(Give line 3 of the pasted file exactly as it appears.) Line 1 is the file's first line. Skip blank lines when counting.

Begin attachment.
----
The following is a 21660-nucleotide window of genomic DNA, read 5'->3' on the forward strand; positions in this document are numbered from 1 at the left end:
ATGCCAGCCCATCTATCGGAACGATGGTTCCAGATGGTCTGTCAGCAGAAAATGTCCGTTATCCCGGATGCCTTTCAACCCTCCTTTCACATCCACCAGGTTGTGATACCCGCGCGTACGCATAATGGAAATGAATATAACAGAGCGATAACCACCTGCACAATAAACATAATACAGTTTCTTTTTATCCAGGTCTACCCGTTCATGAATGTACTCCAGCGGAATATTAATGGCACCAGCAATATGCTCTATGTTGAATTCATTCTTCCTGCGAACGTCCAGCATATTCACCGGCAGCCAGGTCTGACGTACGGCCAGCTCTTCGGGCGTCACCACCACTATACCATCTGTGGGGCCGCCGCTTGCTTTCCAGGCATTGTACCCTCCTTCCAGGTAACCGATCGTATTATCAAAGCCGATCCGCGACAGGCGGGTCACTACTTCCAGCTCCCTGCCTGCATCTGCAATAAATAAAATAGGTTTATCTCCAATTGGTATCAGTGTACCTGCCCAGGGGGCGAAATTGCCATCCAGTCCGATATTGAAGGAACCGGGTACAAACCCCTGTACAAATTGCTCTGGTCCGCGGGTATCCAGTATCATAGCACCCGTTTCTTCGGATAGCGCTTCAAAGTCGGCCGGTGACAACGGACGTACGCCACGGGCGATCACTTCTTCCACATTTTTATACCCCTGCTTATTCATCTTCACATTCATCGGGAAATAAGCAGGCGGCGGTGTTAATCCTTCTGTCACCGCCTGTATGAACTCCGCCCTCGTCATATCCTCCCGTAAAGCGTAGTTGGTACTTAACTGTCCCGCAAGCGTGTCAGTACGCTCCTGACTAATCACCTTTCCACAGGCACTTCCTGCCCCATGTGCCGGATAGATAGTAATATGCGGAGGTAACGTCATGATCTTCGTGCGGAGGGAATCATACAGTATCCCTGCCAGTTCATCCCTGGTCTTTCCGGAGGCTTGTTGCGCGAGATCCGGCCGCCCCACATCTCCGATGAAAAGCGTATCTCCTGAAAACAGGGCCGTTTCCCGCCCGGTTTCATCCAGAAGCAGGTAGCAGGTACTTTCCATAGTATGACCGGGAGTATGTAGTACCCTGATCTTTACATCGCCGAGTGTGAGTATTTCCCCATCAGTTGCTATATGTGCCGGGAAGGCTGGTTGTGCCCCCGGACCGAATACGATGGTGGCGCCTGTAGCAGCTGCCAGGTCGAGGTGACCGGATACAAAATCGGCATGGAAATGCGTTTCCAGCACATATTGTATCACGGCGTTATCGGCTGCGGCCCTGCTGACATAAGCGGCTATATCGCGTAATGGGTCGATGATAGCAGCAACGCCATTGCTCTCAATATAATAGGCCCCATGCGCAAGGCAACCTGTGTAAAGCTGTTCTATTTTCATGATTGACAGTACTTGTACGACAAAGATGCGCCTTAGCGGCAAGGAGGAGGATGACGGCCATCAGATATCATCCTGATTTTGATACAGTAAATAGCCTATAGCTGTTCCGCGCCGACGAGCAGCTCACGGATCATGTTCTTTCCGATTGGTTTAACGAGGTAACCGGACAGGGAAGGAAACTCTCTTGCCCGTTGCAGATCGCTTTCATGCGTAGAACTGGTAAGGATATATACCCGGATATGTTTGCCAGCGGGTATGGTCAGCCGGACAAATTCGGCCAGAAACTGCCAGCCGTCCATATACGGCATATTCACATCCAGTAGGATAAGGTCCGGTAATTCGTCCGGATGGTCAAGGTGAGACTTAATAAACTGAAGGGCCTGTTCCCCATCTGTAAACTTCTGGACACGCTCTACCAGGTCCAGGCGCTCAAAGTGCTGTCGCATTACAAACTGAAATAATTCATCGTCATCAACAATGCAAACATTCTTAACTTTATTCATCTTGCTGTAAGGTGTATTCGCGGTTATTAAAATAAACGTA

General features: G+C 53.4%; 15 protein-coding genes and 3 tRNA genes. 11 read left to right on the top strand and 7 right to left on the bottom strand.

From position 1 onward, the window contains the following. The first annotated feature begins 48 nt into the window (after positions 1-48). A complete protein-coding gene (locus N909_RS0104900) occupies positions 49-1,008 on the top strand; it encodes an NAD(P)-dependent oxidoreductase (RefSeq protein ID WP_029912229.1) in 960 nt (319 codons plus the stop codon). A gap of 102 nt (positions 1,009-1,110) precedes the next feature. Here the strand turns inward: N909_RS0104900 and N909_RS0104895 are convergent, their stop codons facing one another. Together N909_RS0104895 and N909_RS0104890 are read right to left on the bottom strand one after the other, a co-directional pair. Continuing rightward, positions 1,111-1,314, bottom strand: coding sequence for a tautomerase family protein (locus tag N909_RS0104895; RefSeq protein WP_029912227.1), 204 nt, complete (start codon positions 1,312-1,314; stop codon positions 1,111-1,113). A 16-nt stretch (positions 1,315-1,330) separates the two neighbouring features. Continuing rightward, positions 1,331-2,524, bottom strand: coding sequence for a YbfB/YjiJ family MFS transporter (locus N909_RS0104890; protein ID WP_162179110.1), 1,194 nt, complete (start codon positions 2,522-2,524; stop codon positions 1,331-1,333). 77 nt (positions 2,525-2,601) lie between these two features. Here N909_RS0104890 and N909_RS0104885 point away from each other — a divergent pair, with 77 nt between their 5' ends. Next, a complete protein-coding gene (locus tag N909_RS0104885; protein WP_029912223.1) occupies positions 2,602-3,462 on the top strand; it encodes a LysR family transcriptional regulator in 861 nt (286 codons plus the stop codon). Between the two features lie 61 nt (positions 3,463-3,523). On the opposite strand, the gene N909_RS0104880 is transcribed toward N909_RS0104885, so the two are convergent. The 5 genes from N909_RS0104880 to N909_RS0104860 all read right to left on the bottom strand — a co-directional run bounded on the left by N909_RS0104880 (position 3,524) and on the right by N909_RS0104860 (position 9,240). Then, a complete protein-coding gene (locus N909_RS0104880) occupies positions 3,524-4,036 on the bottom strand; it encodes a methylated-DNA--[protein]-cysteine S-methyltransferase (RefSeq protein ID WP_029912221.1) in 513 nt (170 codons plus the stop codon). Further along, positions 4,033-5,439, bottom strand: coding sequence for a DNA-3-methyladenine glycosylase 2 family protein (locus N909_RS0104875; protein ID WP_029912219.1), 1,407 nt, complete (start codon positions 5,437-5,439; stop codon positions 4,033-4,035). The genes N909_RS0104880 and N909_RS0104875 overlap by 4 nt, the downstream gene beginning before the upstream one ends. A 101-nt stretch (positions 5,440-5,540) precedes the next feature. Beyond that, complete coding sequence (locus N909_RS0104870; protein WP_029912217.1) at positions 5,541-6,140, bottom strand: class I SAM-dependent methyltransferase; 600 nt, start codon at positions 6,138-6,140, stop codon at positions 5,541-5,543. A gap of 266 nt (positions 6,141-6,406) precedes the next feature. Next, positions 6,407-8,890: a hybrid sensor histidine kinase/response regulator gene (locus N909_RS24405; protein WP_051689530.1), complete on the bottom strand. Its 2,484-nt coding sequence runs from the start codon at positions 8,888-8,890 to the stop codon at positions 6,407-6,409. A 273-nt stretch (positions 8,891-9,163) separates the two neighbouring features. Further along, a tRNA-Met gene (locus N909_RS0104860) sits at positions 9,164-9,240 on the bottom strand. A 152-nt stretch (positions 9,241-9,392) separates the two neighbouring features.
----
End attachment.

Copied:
General features: G+C 53.4%; 15 protein-coding genes and 3 tRNA genes. 11 read left to right on the top strand and 7 right to left on the bottom strand.